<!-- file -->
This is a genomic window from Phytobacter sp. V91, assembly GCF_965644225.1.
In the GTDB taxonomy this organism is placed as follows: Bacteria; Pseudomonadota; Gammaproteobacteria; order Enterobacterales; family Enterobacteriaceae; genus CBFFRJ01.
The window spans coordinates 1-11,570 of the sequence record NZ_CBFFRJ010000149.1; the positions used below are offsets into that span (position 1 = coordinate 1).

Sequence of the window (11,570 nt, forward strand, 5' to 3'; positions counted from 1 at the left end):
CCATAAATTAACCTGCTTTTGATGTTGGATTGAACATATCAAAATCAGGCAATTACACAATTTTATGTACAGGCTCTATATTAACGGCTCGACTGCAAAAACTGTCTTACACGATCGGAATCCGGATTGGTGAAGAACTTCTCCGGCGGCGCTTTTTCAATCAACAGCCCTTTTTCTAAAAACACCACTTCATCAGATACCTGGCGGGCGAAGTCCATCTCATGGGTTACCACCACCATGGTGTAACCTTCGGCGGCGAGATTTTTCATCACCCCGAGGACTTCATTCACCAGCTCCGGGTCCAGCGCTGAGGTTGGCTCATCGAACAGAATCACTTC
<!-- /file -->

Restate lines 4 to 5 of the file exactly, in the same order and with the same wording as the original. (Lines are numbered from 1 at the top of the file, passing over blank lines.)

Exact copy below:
Sequence of the window (11,570 nt, forward strand, 5' to 3'; positions counted from 1 at the left end):
CCATAAATTAACCTGCTTTTGATGTTGGATTGAACATATCAAAATCAGGCAATTACACAATTTTATGTACAGGCTCTATATTAACGGCTCGACTGCAAAAACTGTCTTACACGATCGGAATCCGGATTGGTGAAGAACTTCTCCGGCGGCGCTTTTTCAATCAACAGCCCTTTTTCTAAAAACACCACTTCATCAGATACCTGGCGGGCGAAGTCCATCTCATGGGTTACCACCACCATGGTGTAACCTTCGGCGGCGAGATTTTTCATCACCCCGAGGACTTCATTCACCAGCTCCGGGTCCAGCGCTGAGGTTGGCTCATCGAACAGAATCACTTC